Every year, we produce about 60 million tonnes of waste in the Netherlands. The vast majority of this waste is recycled or incinerated, generating energy. A relatively small proportion, less than two million tonnes, ends up in landfill sites where it remains forever, carefully packaged. This enclosed waste requires perpetual monitoring and maintenance to prevent pollution from leaking (emission) into the environment. This is known as IBC, 'Isolate, Manage and Control'.
A disadvantage of this approach is that the emission potential of these landfills remains the same. This is not in line with the principle of sustainability and is therefore not a future-proof solution. For this reason, the Sustainable Landfill Foundation has reviewed the perpetual IBC. In October 2015 this resulted in the signing of the Green Deal on Sustainable Landfill Management by the State Secretary for Infrastructure and the Environment, the Minister for Economic Affairs, a number of provinces, waste companies, the Waste Management Association and the Sustainable Landfill Foundation.
On 1 July 2016, a 10-year experiment was launched as part of the Green Deal Sustainable Landfill Management. The experiment entails carrying out pilot projects at three landfill sites with measures to eliminate the emission of harmful substances from the landfill site. To this end, two of the three pilot sites are treated by aeration and one by recirculation and treatment of the percolate (infiltration water). The hypothesis is that the treatment leads to the following processes:
The processes in the landfills are constantly measured and monitored. Subsequent studies have been conducted at the sites to optimise and better understand the processes. Scientists from various universities are involved in these studies.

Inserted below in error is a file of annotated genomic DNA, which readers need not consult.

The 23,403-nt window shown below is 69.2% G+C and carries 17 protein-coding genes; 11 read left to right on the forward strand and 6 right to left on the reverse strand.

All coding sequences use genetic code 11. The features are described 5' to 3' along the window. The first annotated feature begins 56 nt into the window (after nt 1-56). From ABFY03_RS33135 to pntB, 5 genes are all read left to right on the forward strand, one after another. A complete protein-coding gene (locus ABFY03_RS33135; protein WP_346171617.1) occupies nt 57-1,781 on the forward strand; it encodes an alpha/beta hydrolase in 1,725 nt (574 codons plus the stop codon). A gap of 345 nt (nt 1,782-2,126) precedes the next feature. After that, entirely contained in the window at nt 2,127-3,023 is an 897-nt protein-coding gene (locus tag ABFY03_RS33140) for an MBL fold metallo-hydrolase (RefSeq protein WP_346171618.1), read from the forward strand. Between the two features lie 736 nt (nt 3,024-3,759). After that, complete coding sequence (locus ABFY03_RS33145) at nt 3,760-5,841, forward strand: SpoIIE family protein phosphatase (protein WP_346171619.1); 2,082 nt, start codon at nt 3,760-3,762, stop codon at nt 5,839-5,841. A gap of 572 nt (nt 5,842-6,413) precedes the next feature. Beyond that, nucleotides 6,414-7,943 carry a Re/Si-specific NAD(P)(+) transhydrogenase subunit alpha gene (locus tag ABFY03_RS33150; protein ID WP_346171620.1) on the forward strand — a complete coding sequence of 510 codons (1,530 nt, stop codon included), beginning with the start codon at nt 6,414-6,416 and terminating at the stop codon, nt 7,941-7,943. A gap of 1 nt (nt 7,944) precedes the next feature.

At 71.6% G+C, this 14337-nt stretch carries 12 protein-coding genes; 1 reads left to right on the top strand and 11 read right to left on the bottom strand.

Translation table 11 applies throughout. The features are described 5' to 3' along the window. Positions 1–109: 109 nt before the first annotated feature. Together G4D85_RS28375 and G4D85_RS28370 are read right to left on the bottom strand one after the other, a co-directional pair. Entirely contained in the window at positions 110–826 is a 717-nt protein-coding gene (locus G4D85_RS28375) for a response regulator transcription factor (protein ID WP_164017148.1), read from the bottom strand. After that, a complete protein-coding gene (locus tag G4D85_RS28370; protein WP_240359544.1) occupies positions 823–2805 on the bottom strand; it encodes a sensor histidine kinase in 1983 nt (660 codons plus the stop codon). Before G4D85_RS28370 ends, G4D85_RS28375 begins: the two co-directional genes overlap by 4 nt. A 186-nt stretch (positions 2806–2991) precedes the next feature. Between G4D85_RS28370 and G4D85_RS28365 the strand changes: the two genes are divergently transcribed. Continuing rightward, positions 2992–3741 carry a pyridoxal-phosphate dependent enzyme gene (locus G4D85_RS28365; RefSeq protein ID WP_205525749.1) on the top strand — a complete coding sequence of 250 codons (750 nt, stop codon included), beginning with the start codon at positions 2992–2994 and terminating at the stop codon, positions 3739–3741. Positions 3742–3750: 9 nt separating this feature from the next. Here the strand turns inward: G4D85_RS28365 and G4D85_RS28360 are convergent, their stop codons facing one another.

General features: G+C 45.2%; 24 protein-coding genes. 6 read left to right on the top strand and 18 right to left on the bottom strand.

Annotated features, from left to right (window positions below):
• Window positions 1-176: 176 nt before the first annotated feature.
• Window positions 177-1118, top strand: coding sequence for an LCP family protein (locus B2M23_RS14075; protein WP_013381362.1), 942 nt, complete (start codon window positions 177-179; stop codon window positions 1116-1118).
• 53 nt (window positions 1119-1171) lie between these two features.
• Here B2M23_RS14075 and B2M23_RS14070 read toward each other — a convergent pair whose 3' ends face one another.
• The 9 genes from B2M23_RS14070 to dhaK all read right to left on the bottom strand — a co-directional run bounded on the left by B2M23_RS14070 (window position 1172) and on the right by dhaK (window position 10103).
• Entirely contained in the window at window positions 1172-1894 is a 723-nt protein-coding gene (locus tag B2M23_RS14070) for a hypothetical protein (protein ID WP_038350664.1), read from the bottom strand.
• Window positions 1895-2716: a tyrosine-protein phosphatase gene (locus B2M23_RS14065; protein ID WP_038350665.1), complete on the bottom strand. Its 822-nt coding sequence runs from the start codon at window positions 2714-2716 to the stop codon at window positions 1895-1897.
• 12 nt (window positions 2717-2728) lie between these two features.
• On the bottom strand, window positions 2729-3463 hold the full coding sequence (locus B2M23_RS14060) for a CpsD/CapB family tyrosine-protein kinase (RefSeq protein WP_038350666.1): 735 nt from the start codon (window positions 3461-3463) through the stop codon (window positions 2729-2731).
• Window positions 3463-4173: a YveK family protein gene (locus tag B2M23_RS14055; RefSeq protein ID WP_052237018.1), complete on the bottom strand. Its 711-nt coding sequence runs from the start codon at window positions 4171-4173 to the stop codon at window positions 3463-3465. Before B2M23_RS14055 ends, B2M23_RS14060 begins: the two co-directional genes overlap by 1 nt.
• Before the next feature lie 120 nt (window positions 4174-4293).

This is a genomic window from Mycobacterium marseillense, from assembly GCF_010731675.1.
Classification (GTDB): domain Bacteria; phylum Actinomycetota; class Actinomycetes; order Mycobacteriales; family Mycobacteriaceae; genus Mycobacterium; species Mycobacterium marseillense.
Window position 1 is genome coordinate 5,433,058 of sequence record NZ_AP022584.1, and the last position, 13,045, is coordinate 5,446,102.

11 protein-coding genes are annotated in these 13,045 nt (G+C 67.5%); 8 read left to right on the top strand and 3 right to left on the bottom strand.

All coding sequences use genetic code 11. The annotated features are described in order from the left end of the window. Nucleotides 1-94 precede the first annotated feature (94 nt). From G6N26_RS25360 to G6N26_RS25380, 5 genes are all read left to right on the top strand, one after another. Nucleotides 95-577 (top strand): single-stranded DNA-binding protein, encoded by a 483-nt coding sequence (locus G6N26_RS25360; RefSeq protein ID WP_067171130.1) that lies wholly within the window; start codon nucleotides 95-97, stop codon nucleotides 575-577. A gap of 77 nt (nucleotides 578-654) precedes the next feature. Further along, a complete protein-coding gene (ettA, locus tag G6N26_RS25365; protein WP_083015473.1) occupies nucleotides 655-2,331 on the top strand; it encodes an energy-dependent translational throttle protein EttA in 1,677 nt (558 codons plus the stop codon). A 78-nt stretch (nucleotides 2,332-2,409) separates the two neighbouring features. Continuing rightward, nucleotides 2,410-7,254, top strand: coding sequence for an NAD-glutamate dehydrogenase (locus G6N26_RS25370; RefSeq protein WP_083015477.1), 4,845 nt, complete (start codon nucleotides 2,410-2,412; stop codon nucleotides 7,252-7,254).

If these pilots are successful, the legislation for landfill sites will be amended and it will no longer be compulsory to apply a top and bottom seal. Landfills may then be 'rendered harmless' according to the Sustainable Landfill Management method. This ensures that a perpetual IBC is no longer required, but only an active treatment in the initial phase, followed by a gradual phasing out of aftercare.
Based on our years of soil remediation expertise and experience with large integrated projects such as the POP-UP project (on emerging substances) Bioclear earth was asked to prepare an independent interim evaluation based on the large amount of data, recorded in partial reports, in combination with all previously made agreements. The client needed an overview and insight into the state of affairs, as well as a critical view from a party that was not involved in the experiments. The main question was: is it clear at this stage whether the experiment has a chance of success or not? Are adjustments needed in the process, are all agreements being respected and are any new agreements necessary?
Our conclusion is that, based on the current information, there is no reason to stop the experiment at this point in time. The processes in the landfill are still developing, therefore the outcome is not yet certain. However, the data show that there is sufficient reason to continue the research and moreover there are no additional risks for the environment compared to regular aftercare of landfill sites. In addition, we have concluded that probably more time than the estimated 10 years will be needed to bring the experiment to a successful conclusion. All in all, the green light is given for the continuation of the Sustainable Landfill Experiment!
If you want to know more about this project or if you want an independent advice about the phasing out of IBC at your location, please contact Marloes Luitwieler or Adri Nipshagen.